The destruction of unspoiled ancient forests in the Russian part of Karelia for the production of IKEA furniture has caused outrage and protests worldwide. International media and NGOs have reported on the issue this year. On December 7, the NGO Protect the Forest presented IKEA with a petition bearing 180,000 signatures. The signatories demand that the Swedish furniture chain keep the sustainability promises it makes to consumers and call for an immediate halt to the destruction of ecologically valuable primary forests.
“People from Sweden, Canada, Germany, Spain, France and Belgium have signed our petition,” says Viktor Säfve, head of Protect the Forest. “Last Friday we met with representatives of IKEA and its Swedwood subsidiary to voice our demands and hand over the petition.” 65,000 signatures had been collected by the German organization Rainforest Rescue alone.
Representatives of Protect the Forest’s partner organizations such as Friends of the Earth Sweden, the Russian environmental organization SPOK from Karelia and Greenpeace Sweden also attended the meeting with IKEA, as did representatives of the WWF Sweden. “IKEA claims that Protect the Forest’s criticism is exaggerated and not backed by Russian environmental groups,” Alexander Markovsky of the Karelia Regional Nature Conservancy (SPOK) explains. “We used the meeting to show that Russian organizations support the demands. IKEA should not have leased ancient forests with high conservation value in the first place.”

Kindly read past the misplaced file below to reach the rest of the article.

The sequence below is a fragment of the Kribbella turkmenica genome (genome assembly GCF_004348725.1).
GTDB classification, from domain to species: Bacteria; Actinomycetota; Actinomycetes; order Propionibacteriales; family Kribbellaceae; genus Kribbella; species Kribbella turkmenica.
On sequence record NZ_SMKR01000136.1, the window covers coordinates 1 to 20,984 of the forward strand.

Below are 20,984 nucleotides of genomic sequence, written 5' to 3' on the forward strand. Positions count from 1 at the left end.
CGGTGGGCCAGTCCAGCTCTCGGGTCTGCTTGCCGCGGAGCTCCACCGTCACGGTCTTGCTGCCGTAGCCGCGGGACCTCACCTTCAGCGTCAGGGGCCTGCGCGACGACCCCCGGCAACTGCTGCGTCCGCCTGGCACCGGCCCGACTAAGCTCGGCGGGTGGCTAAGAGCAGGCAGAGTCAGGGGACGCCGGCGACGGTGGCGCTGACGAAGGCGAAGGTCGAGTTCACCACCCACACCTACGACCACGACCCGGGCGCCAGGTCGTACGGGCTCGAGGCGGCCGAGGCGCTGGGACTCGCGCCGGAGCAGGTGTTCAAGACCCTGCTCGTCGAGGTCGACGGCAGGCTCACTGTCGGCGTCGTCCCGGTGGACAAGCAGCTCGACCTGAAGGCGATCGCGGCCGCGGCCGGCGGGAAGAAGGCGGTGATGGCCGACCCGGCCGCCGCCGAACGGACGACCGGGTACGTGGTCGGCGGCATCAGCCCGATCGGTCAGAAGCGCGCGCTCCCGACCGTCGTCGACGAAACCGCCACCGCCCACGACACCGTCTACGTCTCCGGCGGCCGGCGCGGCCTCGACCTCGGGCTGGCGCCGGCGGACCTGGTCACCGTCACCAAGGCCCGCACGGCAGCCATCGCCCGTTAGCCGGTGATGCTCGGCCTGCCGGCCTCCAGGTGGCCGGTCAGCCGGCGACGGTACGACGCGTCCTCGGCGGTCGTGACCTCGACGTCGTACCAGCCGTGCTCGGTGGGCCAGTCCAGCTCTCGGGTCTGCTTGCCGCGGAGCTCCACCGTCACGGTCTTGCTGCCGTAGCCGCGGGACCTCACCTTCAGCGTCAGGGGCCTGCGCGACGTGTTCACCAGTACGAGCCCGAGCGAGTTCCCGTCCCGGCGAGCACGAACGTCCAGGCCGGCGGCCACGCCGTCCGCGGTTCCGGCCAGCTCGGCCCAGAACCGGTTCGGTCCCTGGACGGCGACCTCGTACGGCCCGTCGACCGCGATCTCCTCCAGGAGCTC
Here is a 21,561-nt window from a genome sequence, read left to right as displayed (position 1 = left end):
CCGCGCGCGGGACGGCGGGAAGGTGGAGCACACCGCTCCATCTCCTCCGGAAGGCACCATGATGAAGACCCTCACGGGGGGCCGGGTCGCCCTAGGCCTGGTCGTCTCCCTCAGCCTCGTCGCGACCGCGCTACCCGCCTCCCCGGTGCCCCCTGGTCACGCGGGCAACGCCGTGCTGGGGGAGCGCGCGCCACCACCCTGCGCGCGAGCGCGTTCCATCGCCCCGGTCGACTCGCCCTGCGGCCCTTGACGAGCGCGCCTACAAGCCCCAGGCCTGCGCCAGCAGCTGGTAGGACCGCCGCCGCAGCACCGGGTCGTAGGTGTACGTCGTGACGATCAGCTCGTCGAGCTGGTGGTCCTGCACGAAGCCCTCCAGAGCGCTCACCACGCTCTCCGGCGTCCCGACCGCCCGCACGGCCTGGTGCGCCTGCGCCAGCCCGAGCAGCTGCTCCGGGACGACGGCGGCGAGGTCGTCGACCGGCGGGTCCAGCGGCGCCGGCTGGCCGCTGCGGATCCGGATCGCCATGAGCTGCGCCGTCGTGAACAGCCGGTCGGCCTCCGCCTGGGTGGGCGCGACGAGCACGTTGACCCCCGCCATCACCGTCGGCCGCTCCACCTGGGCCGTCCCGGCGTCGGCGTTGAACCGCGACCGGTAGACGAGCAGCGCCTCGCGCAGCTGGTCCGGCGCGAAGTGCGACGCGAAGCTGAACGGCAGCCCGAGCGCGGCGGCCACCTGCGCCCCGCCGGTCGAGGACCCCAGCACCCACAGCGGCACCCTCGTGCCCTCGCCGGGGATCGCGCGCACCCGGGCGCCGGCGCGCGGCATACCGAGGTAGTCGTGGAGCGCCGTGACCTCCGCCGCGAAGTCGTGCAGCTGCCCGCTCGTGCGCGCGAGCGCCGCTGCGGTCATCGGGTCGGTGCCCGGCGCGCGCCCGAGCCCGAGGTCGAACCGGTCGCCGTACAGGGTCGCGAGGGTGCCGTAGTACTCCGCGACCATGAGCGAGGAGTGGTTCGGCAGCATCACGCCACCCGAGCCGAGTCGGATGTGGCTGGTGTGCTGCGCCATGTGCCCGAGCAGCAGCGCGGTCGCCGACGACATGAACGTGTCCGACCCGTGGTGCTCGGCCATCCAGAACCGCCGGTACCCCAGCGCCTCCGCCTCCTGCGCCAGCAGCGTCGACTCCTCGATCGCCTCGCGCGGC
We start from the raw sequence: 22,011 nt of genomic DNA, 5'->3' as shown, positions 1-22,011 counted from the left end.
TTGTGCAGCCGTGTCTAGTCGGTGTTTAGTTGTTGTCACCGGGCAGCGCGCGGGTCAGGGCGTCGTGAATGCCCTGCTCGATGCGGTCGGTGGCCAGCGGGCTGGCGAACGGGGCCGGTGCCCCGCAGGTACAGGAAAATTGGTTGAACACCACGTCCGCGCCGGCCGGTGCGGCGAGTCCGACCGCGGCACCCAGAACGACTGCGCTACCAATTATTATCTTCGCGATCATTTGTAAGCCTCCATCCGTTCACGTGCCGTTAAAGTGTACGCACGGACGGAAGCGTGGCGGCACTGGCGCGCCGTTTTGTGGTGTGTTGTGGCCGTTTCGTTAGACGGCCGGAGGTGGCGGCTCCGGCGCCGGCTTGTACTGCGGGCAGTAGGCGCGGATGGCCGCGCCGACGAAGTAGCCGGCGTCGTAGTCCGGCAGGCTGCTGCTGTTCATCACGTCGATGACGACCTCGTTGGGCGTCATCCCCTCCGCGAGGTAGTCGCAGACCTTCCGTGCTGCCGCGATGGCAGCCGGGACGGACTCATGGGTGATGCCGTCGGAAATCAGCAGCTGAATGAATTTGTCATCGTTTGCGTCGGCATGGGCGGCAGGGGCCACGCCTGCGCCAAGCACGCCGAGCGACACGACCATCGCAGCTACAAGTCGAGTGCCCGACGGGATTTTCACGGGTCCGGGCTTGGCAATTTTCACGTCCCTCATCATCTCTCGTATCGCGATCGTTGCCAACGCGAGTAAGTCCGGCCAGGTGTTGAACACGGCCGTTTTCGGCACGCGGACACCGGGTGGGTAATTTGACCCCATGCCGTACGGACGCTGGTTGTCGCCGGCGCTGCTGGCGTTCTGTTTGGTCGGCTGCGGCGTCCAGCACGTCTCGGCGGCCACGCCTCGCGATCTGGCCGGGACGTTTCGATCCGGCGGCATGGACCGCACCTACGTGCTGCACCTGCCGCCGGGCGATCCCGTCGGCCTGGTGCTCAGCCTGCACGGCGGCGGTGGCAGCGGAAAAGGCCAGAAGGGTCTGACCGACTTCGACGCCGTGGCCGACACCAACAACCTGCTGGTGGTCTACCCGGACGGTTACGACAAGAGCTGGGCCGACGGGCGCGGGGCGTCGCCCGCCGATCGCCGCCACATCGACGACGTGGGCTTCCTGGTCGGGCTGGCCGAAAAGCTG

SPOK, Greenpeace Russia and Protect the Forest summarized their concerns in a joint statement, which they presented to IKEA during the meeting.
IKEA claims that logging ancient boreal forests is both sustainable and responsible, referring to its Forest Stewardship Council (FSC) certification. However, environmentalists have long equated the FSC label for industrial timber foresting with the certified destruction of primeval forests. Confronted with specific criticism in the IKEA case, the head of the FSC himself made clear that the FSC label does not represent an environmental certification (German). “This goes to show that IKEA is trying to hide behind a smokescreen of greenwashing. So far, the company has not been able to guarantee that old-growth pines do not end up as cheap IKEA furniture,” says Klaus Schenck of Rainforest Rescue.
Viktor Säfve, chairman of Protect the Forest, +46 76 11 488 11
Alexander Markovsky, chairman of SPOK, +79 602 15 11 22
Klaus Schenck, Rainforest Rescue's forest and energy consultant, +34 981 76 40 80, email@example.com
In 2010 and 2011, Protect the Forest travelled to Russian Karelia to document logging by IKEA/Swedwood. In April 2012, IKEA’s destruction of Karelia’s primary forests was reported in Uppdrag granskning, a Swedish TV program. Protect the Forest then started its campaign to stop IKEA’s destructive activities in Karelian forests.
See www.protecttheforest.se for the joint statement by the environmental groups and the petition, which has been signed by 180,000 people. The petition is addressed to the management of IKEA’s Swedwood subsidiary that is doing the logging in the ancient Karelian forests.